That is why a User Centric Web will be more valuable. In a User Centric Web the roles are switched. In a User Centric Web the user controls his data and the service provider does what it needs to do, provide service. No battles over data, users, social graphs, networks or walled gardens. Only battle over what matters most, user value. The service provider that provides the best service will win.

Can you feel the power of such a paradigm switch? Put the user in control means letting go of the false illusion that you as a service provider had control in the first place. It forces any service provider to think about user value, about how to be more attractive to the user than any competitor ever could be. The paradigm switch would immediately break down walled gardens and create an open space where the user can travel anywhere he wants to and take his friends and data with him.

And the great thing about it is that you really don’t need all that data to service me in the best possible way. You can provide me value without controlling my data.  If you provide me value I will even hand you the data that is needed for you to provide me value. You don’t have to guess what I’m about, I’ll tell you if it helps you to help me. Does that mean that having data has no value. Of course not. But hogging data from users and trying to control the user through that data doesn’t make sense. Context, interactions, actions, needs, emotions, experience. They are all much more important than data. I like what Fred Wilson says about this.

Social web services need not fear data portability. They need to fear others providing a better experience. Because when others do that, the flow of data moves and they aren’t in the middle anymore. They might still have your data but they won’t have you. And that’s where the value is.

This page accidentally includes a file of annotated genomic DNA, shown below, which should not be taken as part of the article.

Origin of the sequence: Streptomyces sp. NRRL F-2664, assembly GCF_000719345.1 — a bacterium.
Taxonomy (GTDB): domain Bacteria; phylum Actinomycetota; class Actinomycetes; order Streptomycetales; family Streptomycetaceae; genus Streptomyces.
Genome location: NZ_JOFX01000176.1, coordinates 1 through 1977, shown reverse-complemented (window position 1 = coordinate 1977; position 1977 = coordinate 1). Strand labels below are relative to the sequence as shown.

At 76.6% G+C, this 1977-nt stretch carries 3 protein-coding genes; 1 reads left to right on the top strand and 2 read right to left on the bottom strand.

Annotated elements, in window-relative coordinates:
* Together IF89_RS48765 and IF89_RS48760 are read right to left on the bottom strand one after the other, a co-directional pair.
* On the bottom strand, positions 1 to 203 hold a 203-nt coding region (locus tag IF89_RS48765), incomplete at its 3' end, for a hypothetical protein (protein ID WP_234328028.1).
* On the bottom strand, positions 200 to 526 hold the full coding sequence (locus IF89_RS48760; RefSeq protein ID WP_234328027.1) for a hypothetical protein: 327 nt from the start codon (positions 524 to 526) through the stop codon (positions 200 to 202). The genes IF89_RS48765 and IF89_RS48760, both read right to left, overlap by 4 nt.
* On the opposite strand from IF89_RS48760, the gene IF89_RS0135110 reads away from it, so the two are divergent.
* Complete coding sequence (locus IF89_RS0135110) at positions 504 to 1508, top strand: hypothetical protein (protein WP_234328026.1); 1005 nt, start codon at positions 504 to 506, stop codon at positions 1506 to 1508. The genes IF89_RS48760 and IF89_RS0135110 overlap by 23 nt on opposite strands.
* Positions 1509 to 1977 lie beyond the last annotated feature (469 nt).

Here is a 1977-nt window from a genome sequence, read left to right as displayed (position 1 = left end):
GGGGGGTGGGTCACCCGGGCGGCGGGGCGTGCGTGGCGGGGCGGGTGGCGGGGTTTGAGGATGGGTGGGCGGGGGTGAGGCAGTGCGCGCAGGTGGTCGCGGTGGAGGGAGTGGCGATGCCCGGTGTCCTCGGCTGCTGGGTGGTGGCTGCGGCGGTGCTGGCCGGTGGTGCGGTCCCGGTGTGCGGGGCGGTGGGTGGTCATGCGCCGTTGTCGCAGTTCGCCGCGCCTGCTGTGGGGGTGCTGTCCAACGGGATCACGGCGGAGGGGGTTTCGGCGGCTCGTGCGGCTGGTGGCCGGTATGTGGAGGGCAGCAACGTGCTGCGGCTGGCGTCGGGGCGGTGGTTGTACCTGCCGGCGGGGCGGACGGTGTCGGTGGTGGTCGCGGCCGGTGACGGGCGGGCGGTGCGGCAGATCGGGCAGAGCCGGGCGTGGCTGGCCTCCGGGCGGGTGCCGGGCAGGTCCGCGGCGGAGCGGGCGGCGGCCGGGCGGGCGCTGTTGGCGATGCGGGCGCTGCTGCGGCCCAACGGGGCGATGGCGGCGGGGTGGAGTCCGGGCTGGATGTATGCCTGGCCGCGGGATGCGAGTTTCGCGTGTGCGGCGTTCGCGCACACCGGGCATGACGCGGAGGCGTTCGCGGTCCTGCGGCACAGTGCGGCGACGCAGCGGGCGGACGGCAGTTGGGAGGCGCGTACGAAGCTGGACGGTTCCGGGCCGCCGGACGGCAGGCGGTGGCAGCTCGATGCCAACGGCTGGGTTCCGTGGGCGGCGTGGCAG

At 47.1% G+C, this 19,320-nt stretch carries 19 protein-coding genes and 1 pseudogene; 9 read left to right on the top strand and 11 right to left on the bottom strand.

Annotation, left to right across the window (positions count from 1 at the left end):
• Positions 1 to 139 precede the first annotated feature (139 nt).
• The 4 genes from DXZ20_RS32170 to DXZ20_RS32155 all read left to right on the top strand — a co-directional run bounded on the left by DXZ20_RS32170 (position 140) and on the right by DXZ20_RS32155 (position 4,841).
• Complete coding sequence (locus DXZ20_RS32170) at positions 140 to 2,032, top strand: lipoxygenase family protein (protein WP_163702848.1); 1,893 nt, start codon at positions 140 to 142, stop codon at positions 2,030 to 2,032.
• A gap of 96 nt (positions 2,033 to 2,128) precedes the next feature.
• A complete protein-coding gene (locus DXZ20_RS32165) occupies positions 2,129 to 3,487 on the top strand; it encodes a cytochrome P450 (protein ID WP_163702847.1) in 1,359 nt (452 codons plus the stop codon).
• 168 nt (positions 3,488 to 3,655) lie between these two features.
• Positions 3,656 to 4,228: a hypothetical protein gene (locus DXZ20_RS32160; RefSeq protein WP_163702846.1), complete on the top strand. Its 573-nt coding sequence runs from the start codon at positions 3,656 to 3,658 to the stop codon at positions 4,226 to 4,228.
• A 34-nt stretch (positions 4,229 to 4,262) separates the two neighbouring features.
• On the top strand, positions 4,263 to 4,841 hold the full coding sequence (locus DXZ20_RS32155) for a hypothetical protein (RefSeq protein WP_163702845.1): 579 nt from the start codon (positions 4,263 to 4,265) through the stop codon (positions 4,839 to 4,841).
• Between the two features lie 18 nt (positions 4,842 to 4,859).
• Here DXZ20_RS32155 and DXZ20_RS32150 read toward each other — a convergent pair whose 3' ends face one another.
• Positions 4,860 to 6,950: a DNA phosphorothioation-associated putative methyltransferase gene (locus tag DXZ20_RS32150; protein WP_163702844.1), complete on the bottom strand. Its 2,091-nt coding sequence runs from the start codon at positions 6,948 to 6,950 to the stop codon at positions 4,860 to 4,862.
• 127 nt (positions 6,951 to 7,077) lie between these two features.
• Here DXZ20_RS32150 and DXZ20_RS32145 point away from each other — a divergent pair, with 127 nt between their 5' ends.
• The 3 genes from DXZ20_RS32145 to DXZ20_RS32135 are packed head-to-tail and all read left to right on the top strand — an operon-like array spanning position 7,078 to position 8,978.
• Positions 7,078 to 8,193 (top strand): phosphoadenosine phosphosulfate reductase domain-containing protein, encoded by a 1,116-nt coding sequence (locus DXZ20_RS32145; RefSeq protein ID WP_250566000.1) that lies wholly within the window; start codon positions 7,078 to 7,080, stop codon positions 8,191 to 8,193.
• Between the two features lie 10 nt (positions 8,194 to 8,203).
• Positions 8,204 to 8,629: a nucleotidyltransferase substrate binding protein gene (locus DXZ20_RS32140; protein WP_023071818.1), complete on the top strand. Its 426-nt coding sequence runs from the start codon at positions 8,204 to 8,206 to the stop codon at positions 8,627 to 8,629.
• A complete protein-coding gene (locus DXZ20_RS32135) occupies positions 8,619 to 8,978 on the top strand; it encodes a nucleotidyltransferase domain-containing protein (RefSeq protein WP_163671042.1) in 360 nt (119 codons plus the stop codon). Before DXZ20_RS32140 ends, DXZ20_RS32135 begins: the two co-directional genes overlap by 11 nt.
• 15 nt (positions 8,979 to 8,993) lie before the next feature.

And remember, just when you think you have control, a new generation of users arise and they’ll want revolution. Dear Microsoft, Yahoo, Google, and Facebook. You don’t have to control my data to provide me value.


Bruce Schneier just wrote a really good essay on the issue of data and privacy. Ties in nicely with this post.

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3 Responses to Dear Google, Yahoo, Facebook, Microsoft, you don’t have to control my data to provide me value

  1. sssrinivasan says:

    I think people forget that younger users can be a fickle lot. Friendster, MySpace, Orkut, now Facebook. The moment the leaders of your own clique migrates over – that’s the end of lock in as the sheep will then follow. It’s about being part of the next cool user experience.

    But, technically speaking, how will we break the lock in?

    User profile portability can be done through OpenID. Next step beyond that is their list of friends which to a very small extent can be done through XFN – but that is too coarse grained and static. A dynamic, fine grained social graph is where the fun – and recency lies. And the only way to get at that is through providing an interaction mechanism that encourages users to share and connect more. Fundamental to this would be a dynamic privacy engine that is seamlessly integrated with the interaction model – not the administrative heavy functions we see today in all networking sites.

    BTW – In the public sphere the best tool I am seeing that gives users control over their ‘interactions’ is Disqus.

  2. Stephanie says:

    i think this is spot on.

    and to the above poster, i’d love to speak with you. i’m at if you happen to get this.

  3. @Srini Personally I have never stayed at a service I didn’t like because my friends were still there. If you can’t take you contacts with you, you will find them again on another service. But there will always be a technical solution. You could even make it browser based. No blocking out possible then unless Facebook decides to ban all Firefox or IE users.